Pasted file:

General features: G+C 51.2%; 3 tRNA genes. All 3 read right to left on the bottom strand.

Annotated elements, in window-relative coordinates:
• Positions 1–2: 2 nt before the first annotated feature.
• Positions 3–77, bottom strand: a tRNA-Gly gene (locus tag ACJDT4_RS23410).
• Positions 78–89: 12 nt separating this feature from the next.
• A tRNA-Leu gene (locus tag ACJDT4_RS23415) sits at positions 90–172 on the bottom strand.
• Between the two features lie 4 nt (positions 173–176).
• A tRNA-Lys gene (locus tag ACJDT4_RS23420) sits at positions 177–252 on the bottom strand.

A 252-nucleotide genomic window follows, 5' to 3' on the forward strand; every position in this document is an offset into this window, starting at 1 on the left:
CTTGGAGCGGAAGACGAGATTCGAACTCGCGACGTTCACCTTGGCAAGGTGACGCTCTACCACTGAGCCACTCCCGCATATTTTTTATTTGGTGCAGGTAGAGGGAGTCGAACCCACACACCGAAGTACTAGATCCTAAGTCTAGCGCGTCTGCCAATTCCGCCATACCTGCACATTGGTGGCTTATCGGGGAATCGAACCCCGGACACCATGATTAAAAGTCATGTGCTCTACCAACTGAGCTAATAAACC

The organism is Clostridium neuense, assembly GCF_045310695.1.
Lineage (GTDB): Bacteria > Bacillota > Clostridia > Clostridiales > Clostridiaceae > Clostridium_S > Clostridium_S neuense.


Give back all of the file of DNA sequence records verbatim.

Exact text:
General features: G+C 51.2%; 3 tRNA genes. All 3 read right to left on the bottom strand.

Annotated elements, in window-relative coordinates:
• Positions 1–2: 2 nt before the first annotated feature.
• Positions 3–77, bottom strand: a tRNA-Gly gene (locus tag ACJDT4_RS23410).
• Positions 78–89: 12 nt separating this feature from the next.
• A tRNA-Leu gene (locus tag ACJDT4_RS23415) sits at positions 90–172 on the bottom strand.
• Between the two features lie 4 nt (positions 173–176).
• A tRNA-Lys gene (locus tag ACJDT4_RS23420) sits at positions 177–252 on the bottom strand.

A 252-nucleotide genomic window follows, 5' to 3' on the forward strand; every position in this document is an offset into this window, starting at 1 on the left:
CTTGGAGCGGAAGACGAGATTCGAACTCGCGACGTTCACCTTGGCAAGGTGACGCTCTACCACTGAGCCACTCCCGCATATTTTTTATTTGGTGCAGGTAGAGGGAGTCGAACCCACACACCGAAGTACTAGATCCTAAGTCTAGCGCGTCTGCCAATTCCGCCATACCTGCACATTGGTGGCTTATCGGGGAATCGAACCCCGGACACCATGATTAAAAGTCATGTGCTCTACCAACTGAGCTAATAAACC

The organism is Clostridium neuense, assembly GCF_045310695.1.
Lineage (GTDB): Bacteria > Bacillota > Clostridia > Clostridiales > Clostridiaceae > Clostridium_S > Clostridium_S neuense.